In my Internet meanderings, watching old film clips from the greatest movies ever produced, I stumbled across a famous scene from Inherit the Wind, a film loosely based on the Scopes story. The Scopes Trial, also known as the “Monkey Trial,” was a legal case in 1925 in which a high school biology teacher, John Scopes, was charged with violating Tennessee state law by teaching evolution in his classroom. The case became a national sensation and attracted widespread media attention.
I‘m almost certain that I saw it for the first time in 1961 from the back seat of my family car at the Portland Drive-in. And while I remember the giant tub of popcorn more than the plot of the movie or the stellar performances of Spencer Tracy, Gene Kelly, and Fredric March, a specific scene always stuck in my mind, one that popped up on YouTube the other day.
A huge crowd of citizens is gathered for a rally in the fictional town of Hillsboro, TN. They hold signs, some warning America to disavow science and embrace Jesus, and other placards that scoff at the very idea that humans are the descendants of apes. The crowd feels self-righteous and resolute as they begin to march, singing, Gimme That Old-time Religion. The scene shook me up, as it still does over 50 years later.
Why a young child would recall that scene is a mystery. Why it does now is evident to me. The nostalgic yearning for the old days, for something supposedly simpler and, thus, better, is a fearsome thing. The idealization of the past is a means to stall progress. It belies the notion that we can learn from the past or use history as the foundation upon which we build a better world without it limiting our reach.
This issue related to nostalgia and a yearning to restore the world as it was, is a constant theme in Jewish life. There is a continuous undercurrent in Judaism that accentuates our earliest ancestors, how they revered God, and how we must follow in their footsteps. Traditional Judaism is built on the notion that certain verities must be upheld and laws obeyed because that’s what God wanted then and wants now. To paraphrase the song, give me that old-time religion.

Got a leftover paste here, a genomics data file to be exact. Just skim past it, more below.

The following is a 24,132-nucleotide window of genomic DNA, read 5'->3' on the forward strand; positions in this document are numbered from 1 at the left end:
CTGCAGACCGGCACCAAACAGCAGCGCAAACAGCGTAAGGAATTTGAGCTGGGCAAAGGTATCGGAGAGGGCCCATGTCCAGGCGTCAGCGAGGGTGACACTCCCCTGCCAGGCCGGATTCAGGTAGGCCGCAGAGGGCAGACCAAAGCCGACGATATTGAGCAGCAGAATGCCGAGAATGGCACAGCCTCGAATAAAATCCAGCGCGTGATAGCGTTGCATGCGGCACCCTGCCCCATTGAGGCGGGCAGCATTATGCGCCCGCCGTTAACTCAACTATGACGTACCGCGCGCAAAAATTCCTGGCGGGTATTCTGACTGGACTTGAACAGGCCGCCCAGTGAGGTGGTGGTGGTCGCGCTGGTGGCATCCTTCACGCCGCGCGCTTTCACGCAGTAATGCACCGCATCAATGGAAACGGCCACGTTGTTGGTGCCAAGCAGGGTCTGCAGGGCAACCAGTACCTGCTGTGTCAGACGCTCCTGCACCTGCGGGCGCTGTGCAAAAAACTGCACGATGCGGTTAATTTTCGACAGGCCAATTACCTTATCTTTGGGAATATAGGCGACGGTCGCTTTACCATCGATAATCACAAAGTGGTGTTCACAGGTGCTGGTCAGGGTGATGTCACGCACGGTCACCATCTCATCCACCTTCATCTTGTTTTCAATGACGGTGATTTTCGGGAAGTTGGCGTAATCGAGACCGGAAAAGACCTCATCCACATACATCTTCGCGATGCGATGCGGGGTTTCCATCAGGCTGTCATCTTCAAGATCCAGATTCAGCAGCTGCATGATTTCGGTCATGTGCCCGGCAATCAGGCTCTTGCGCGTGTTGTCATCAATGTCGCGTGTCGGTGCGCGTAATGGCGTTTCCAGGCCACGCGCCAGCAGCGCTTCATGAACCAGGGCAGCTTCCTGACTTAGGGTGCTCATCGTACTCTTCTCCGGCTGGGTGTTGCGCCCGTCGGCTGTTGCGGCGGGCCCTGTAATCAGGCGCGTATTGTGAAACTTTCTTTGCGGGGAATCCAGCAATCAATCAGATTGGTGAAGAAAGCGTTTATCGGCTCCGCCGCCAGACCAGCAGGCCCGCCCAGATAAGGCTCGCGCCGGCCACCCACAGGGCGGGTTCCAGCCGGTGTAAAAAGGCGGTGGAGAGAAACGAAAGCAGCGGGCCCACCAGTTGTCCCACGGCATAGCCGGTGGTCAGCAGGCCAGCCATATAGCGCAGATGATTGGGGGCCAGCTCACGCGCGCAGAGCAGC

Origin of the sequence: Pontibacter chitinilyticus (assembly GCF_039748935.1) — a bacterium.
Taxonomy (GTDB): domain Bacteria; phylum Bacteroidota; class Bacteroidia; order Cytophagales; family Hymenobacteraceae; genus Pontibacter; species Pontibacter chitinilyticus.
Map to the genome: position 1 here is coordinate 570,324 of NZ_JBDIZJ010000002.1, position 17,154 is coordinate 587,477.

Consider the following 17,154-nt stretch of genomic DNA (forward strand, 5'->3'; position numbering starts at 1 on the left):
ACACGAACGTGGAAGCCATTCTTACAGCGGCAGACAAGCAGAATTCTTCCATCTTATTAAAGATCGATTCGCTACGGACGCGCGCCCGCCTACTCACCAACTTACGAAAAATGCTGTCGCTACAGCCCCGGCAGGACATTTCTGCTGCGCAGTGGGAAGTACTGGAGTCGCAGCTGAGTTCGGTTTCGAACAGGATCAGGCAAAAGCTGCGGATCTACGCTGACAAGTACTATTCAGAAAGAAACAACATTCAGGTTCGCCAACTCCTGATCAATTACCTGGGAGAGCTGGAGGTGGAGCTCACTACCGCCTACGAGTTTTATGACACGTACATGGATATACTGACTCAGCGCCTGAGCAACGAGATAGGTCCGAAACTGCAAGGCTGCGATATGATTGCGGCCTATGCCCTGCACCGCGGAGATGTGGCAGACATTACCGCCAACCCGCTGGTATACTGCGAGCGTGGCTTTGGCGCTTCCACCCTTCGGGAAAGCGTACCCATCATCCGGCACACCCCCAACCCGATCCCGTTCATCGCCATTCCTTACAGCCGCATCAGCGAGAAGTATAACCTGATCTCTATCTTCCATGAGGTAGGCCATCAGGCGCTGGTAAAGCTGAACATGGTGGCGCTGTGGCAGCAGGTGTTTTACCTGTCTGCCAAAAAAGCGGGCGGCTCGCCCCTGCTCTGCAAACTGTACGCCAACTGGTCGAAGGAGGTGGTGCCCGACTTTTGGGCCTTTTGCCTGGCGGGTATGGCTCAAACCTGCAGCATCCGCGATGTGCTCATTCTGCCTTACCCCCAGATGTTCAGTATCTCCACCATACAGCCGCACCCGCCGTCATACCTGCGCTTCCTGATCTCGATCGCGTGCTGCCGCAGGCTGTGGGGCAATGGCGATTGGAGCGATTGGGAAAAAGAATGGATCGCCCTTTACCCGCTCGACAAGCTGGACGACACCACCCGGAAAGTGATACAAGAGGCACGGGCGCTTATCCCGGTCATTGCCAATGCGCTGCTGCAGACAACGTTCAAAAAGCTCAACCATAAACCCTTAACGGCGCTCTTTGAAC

Reform Judaism was birthed a few hundred years ago in the aftermath of the Enlightenment and the rise of the secular state. Our Reform ancestors did not seek to annihilate Jewish tradition. They did seek to recast our spiritual yearnings as the same as those of our ancestors of the Middle Ages. They said it was time to acknowledge the rise of the rational and the ascent of reason. They suggested that our ideas of God, Torah, and Israel evolved. Practicing certain rituals like keeping kosher or separating linen and wool because it was always done that way did not compute; it did not match the growing expansion of the world of intellectual inquiry.
How do we navigate this parlous path between innovation and old-time religion? How do we preserve what we love about our Judaism without certain trappings driving us away because they are irrelevant and insignificant? How do we invoke the new without losing the thread to our shared past?
This dilemma is not new, but it continues to be urgent. Understanding how to find our way forward is all about shaping Judaism for the next 25 years. How do we make coming to Shabbat services a nourishing and spiritually fulfilling experience? More Hebrew or less Hebrew? Traditional prayers or contemporary poetry? Reading from the Torah and haftarah or…? What if it’s a major Jewish holiday like the beginning of Sukkot or Shavuot, and nobody shows? Do we cancel the holiday and close the temple?
The questions about old-time religion are real ones. They challenge us to evaluate what endures and what is transient. Jews are storytellers with endlessly good material. Legends of the past will continue to inspire us even as we dare to create tales woven from the future.